Anyway, I have decided this year to forego the standard contemplation exercises of life and death and accomplishments and failures.  I shall instead spend the day making the most of it and enjoying the heck out of it and treating myself like a queen, like so many of my very smart Facebook friends have suggested already.  The kids all gathered in the kitchen before school and presented me with an awesome card that they made, which made me very happy and smiley-faced for a multitude of reasons.  Especially because one kid felt the need to sign his full name, because… “Who knows if you will remember who I am?”  I busted out the bread machine and started baking the first honey wheat loaf of the season to go with a tray of lasagna I plan on making for dinner.  And Sheepdog promised me a professional massage (his are decidedly un-professional, I assure you) this weekend.  All good stuff.

After school the kids have tutoring and ballet and baseball and football, so I’ll likely spend many of the evening hours in my car.  But that is okay, because I will use that time to hang out and talk with my goofy kids, making memories and sharing experiences with them.  Likely that will make me want to kill some, if not all, of them by bedtime, so maybe Sheepdog can take over before that happens and I will enjoy a glass of wine or two.  Then Sheepdog and I can hang out and talk before I finally climb into my super-comfy bed, which is getting switched over today with my favorite seasonal down comforter, courtesy of the Frost on the Pumpkin (it was 37 ° when we woke up this morning!).  Hopefully, I will drift off to a  pleasant dream-filled, yet uninterrupted (by children, husband, or the need to pee), full night of sleep.

Now, that sounds like a very Happy Birthday indeed.

Wish me luck for tomorrow…

It Was Definitely the Hair

The future has arrived.  I can listen to whatever song I choose, make a phone call and send a message (through the air!), all from one device that fits in the palm of my hand.  I can push a button and whatever flavor coffee I want comes out of the machine instantly (like in Judy Jetson’s kitchen!).  “Space Tourism” is an actual industry.  I can even load a photo onto my computer and the computer will identify the people in the picture.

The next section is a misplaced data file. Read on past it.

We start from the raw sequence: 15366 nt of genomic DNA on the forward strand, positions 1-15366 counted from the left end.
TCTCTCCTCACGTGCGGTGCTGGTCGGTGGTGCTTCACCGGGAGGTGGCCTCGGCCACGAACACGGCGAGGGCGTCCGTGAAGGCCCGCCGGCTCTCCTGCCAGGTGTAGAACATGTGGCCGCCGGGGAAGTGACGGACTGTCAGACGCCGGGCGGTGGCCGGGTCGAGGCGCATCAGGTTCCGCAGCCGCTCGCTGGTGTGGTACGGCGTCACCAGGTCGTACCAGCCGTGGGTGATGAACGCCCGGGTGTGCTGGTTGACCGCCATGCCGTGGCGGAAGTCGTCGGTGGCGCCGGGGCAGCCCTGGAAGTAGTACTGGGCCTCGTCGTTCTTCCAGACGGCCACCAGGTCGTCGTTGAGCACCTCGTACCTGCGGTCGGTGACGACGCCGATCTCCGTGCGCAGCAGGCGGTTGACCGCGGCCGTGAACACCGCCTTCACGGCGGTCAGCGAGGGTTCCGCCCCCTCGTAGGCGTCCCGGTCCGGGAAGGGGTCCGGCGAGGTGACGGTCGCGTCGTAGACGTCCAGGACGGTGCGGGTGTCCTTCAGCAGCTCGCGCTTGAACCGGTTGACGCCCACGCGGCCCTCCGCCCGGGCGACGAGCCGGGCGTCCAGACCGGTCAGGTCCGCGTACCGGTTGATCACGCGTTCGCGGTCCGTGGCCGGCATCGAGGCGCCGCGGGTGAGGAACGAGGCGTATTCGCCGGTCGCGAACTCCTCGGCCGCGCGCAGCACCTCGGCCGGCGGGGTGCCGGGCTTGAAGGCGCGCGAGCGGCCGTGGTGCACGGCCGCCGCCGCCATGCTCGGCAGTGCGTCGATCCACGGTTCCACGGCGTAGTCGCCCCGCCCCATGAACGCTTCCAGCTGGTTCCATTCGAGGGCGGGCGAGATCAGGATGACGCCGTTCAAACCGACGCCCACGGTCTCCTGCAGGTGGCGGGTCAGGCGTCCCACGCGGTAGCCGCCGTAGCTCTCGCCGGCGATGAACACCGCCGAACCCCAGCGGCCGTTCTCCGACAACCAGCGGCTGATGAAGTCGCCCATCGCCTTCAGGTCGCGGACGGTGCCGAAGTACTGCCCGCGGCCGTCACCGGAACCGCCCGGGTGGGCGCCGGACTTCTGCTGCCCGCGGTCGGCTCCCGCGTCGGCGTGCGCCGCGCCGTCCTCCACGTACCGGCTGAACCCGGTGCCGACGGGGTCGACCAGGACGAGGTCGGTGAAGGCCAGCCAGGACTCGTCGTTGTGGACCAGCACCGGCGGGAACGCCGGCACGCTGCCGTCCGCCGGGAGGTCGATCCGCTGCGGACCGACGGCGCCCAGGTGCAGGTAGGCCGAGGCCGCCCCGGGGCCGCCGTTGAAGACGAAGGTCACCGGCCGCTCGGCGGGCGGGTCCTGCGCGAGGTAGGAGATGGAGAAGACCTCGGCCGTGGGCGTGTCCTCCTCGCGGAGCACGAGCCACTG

I am sorry, but that last one freaks me out a little bit.  A computer can LOOK at a picture and IDENTIFY PEOPLE from it.  Like when your kid pulls out an old, square Fotomat photo from a dusty box, wipes it off and asks, “Who is that little boy, Mama?”  And you squint and jog your memory and say, “Um, I think that was my uncle, back when he was young and super cute, you know – before he started smoking pot all the time and living with the crazy cat lady who didn’t wear underpants to your aunt’s wedding reception.  Yeah, that was him.  Don’t do drugs.”

A bunch of different computer applications have face recognition software now… iPhoto has had it for a while and Facebook apparently has it too.  I get how it works (our souls have a fingerprint-like uniqueness and the computers have a way of recognizing those very specific and detailed nuances), but I am leery of it at the same time.  I would feel so much better – and the computers would seem so much less alive – if they were just measuring the distance between the eyes, width of the nose, depth of the eye sockets, shape of the cheekbones and the length of the jawbone.

So I was reassured and very pleasantly surprised the other day when Kid A posted her Hermione picture on her Facebook account and the computer identified her as… ME!

Now, let me give you a little background.  Kid A is the first grandchild on both sides, so all of the relatives gathered together in the hospital room when she was born.  My mom was so excited and overwhelmed to have a grandchild.  She stared down at the minutes-old new life, scanned her beautiful baby face and gushed to me with joy, “She looks just like you!”

Everyone in the room responded, “Stacy looked just like Sheepdog as a baby?”

Seriously, Kid A looked exactly like Sheepdog and nothing like the woman who just attempted ripping the rails off of the hospital bed while forcing another human out of her body.  And while Kid A’s looks have changed over the years, she has always most closely resembled her Daddy.  Yet the computer identified her not as him, nor even as herself, but as me the other day.

Why did the software recognition program identify Kid A as me, you ask?  I mean, yes, she is my kid but we really do not look alike.  We clearly have different noses, different eyes, and very different face shapes.

There’s only one logical conclusion.  It was definitely the hair.  Unmistakable, big, Jersey Girl hair.  She DOES look just like me!

Kid A (but Me, according to Facebook), 2011

Me, 1987